• Movement reduces the amount of metabolites within the tissue.

Why else should you exercise for arthritis?

Just like cartilage, muscles are important for protecting joints as well. They function to not only help us move and stabilize our joints, but also to help dissipate forces going to the joints. Without adequate strength, these forces need to be absorbed by other structures (think cartilage in our joints). This is another reason why avoiding activity with arthritis can actually make the pathology worse. 

People with OA are often told to avoid certain activities including squatting, running, etc. However, I believe this is the opposite of what should be done (see above). OA develops over a long period of time, not after one set of squats. Continuing to squat, run, or any other activity is not going to independently speed up the degenerative process.

That said, there are some ways to begin activity to help set you up for success:

  1. Slowly ramp up activity within your pain tolerance to allow the cartilage to mature and adapt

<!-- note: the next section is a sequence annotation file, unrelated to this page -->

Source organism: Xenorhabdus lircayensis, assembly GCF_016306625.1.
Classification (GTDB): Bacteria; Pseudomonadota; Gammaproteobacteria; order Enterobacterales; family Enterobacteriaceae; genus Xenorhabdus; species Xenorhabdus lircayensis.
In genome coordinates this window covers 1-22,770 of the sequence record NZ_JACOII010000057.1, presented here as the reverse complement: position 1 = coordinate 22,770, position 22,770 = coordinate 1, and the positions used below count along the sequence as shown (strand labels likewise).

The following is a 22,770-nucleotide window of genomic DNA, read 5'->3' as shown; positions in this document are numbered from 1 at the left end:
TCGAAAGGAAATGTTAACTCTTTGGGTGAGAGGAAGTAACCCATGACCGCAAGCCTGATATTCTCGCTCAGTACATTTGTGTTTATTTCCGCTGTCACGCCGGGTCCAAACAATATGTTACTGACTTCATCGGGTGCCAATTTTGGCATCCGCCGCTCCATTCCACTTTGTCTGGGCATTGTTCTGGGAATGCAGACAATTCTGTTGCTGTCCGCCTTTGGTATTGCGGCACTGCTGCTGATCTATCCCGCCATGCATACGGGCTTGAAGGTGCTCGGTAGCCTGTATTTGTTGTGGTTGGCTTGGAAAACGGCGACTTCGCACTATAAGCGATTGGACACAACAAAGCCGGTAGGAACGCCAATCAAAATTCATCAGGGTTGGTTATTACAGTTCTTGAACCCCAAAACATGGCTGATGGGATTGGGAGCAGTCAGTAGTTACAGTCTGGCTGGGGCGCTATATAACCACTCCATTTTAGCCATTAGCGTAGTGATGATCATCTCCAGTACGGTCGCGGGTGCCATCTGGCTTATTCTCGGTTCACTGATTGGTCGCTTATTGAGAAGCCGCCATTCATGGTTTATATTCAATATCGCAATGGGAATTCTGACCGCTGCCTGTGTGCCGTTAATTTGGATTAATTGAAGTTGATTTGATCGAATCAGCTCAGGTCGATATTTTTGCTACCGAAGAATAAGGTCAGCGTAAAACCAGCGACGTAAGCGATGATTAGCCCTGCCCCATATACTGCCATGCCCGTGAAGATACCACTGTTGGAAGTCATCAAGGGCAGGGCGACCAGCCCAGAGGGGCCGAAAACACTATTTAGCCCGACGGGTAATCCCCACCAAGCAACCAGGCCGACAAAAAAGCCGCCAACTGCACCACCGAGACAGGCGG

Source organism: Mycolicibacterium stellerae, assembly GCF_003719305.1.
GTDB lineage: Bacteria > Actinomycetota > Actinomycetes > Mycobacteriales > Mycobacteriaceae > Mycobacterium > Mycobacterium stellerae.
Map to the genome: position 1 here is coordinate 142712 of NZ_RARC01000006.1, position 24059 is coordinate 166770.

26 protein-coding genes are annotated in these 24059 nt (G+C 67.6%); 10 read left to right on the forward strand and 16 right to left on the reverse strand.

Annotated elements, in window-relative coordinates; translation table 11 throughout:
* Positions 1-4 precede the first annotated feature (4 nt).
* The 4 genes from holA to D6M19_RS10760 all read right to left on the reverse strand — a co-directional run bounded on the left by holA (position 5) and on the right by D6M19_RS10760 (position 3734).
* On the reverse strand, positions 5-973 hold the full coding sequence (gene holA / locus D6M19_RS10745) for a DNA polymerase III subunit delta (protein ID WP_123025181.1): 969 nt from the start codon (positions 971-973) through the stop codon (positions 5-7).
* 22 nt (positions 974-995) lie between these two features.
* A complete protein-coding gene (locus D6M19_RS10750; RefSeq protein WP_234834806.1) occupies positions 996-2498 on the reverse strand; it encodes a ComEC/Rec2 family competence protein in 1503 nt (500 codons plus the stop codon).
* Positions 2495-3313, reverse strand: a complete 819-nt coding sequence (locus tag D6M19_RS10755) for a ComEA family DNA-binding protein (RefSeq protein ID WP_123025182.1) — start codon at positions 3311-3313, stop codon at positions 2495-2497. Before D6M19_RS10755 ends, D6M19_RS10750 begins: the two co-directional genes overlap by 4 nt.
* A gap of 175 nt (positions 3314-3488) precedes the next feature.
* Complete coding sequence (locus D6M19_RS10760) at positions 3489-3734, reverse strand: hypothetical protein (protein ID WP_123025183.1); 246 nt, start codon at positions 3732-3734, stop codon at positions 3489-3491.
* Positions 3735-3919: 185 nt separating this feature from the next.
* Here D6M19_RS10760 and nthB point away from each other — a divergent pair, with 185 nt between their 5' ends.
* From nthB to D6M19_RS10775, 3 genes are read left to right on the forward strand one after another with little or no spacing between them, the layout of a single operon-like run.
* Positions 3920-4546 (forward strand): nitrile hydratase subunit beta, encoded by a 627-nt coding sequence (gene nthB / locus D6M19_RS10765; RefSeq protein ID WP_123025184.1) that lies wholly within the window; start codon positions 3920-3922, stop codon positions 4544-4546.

2. Build a strong base of muscles to be able to dissipate the forces being placed on the joint 
  3. Find activities that may be lower impact to build strength before loading the joint (water aerobics, swimming, etc.)
  4. Find a great PT to help you along the path to recovery and improvement of function

You should always discuss your options and activities with your healthcare provider before starting any new regimen or treatment. If your skeptical, we challenge you to try increasing your activity slowly, stick with it for one month, and see how you feel. I’m willing to bet you may find you have less pain. 

If your not sure where to start, feel free to call to book and appointment or reach out to me at [email protected] to get started!

Here’s a great article that discusses the benefits of exercise for OA and may be a good reference for where to start. I promise it is an easy read!

Chronic Back Pain

Chronic back pain is caused by a number of different contributors, and is defined as back pain that lasts longer than three months or that occurs episodically.  It can affect people of all walks of life, regardless of age or physical condition.  

The medical community doesn’t understand everything about chronic back pain yet. Questions persist on why some people have it and others don’t; or why some episodes last longer than others; and why imaging results don’t always paint the correct picture. Imaging and blood work may even show things like lumbar degeneration or disc herniation, though these findings don’t prove useful because these positive findings often don’t come with pain or other symptoms at all. On the other hand, so many people with chronic back pain will receive no positive findings from blood work or imaging at all.